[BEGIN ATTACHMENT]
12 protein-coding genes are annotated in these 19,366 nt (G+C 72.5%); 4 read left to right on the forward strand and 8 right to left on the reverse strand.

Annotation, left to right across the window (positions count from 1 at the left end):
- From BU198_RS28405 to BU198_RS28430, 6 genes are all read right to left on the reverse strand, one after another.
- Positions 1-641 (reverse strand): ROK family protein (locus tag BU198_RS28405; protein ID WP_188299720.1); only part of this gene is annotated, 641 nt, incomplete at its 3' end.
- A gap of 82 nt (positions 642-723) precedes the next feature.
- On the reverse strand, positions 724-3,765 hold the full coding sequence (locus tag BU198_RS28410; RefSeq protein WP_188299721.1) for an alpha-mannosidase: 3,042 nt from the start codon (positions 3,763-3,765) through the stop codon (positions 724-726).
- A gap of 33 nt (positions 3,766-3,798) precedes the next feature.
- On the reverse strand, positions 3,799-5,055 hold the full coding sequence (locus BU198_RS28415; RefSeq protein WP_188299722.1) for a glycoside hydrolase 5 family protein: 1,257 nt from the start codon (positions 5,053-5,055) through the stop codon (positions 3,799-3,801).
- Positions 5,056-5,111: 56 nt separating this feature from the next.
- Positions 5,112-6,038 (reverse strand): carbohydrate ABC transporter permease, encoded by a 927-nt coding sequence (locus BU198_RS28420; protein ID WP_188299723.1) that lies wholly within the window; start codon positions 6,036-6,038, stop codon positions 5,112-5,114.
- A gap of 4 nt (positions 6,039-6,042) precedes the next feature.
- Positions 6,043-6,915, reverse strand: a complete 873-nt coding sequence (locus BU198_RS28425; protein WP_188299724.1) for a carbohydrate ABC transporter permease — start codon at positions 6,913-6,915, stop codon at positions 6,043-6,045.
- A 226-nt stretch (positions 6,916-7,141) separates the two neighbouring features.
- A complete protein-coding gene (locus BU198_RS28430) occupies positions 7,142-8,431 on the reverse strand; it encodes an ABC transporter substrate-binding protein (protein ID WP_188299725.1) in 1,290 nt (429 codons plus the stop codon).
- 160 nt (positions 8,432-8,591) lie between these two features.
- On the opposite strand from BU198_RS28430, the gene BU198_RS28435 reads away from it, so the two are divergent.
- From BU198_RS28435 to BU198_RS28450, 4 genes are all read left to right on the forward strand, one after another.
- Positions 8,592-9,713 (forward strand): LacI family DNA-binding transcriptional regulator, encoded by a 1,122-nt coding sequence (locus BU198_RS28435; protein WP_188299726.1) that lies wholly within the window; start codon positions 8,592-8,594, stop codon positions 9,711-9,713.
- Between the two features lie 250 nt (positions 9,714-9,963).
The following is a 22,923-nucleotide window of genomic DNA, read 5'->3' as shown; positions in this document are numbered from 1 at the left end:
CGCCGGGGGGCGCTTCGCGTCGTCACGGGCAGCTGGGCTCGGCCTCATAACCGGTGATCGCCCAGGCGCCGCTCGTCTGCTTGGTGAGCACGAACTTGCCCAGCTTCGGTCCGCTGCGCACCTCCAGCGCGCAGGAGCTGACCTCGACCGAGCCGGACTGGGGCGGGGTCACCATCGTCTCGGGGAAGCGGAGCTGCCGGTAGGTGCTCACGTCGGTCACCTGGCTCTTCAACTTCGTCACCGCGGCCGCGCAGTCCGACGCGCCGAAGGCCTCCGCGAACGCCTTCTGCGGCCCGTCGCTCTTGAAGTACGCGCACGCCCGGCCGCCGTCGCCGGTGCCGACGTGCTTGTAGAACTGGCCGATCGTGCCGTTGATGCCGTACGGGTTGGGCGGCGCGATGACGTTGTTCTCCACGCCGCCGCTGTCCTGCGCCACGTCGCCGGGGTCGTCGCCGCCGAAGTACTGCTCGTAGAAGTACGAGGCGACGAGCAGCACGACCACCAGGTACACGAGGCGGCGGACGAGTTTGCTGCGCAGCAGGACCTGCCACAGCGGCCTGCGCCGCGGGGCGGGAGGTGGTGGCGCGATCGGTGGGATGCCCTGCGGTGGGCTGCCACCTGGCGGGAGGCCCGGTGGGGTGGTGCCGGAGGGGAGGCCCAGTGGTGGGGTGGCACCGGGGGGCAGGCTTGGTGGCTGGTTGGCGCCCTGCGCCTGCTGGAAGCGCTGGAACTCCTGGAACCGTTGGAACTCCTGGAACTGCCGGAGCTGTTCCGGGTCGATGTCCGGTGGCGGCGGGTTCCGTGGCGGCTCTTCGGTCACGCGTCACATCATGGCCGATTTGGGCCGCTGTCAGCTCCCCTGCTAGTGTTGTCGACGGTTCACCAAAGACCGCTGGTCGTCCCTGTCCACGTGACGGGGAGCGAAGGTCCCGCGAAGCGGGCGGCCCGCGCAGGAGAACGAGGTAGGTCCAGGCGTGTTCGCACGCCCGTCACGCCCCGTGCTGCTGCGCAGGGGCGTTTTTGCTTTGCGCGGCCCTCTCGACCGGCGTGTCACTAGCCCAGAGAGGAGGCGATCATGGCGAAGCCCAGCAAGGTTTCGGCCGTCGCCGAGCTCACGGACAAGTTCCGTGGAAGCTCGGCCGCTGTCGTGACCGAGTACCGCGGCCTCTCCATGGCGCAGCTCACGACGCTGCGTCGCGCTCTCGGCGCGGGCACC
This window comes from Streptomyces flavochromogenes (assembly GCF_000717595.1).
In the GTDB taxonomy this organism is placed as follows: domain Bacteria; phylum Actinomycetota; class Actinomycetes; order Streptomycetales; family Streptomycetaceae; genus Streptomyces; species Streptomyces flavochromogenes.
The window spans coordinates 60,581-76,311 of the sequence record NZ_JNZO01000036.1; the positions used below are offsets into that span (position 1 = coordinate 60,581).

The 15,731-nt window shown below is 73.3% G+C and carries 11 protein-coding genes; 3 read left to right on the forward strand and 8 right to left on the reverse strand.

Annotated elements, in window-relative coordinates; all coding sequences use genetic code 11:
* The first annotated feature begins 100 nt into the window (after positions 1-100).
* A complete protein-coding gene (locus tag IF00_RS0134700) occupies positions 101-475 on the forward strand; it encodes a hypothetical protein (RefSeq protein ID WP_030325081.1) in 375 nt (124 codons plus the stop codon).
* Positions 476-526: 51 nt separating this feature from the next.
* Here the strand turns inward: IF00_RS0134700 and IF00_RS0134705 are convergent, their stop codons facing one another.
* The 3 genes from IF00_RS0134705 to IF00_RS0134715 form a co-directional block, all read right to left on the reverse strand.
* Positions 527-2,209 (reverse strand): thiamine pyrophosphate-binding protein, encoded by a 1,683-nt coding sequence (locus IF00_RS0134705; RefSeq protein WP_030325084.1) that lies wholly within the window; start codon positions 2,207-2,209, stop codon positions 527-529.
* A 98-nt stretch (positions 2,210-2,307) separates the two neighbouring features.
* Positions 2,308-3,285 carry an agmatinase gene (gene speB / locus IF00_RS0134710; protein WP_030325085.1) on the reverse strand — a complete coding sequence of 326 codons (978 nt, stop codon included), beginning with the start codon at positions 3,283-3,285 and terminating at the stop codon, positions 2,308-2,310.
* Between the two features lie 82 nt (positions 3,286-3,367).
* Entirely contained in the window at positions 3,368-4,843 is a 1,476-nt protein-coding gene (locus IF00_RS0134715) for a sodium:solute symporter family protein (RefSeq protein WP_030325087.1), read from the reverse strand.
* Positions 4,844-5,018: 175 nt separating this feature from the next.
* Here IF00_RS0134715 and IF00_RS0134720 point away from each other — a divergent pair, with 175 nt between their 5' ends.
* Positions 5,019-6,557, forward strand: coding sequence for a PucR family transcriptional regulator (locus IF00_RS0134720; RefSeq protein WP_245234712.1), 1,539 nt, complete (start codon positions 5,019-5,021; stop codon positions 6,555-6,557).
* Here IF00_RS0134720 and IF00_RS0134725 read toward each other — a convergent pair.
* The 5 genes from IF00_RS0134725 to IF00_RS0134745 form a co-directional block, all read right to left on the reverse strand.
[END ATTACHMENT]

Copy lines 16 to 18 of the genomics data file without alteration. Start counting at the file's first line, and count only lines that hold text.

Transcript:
- On the opposite strand from BU198_RS28430, the gene BU198_RS28435 reads away from it, so the two are divergent.
- From BU198_RS28435 to BU198_RS28450, 4 genes are all read left to right on the forward strand, one after another.
- Positions 8,592-9,713 (forward strand): LacI family DNA-binding transcriptional regulator, encoded by a 1,122-nt coding sequence (locus BU198_RS28435; protein WP_188299726.1) that lies wholly within the window; start codon positions 8,592-8,594, stop codon positions 9,711-9,713.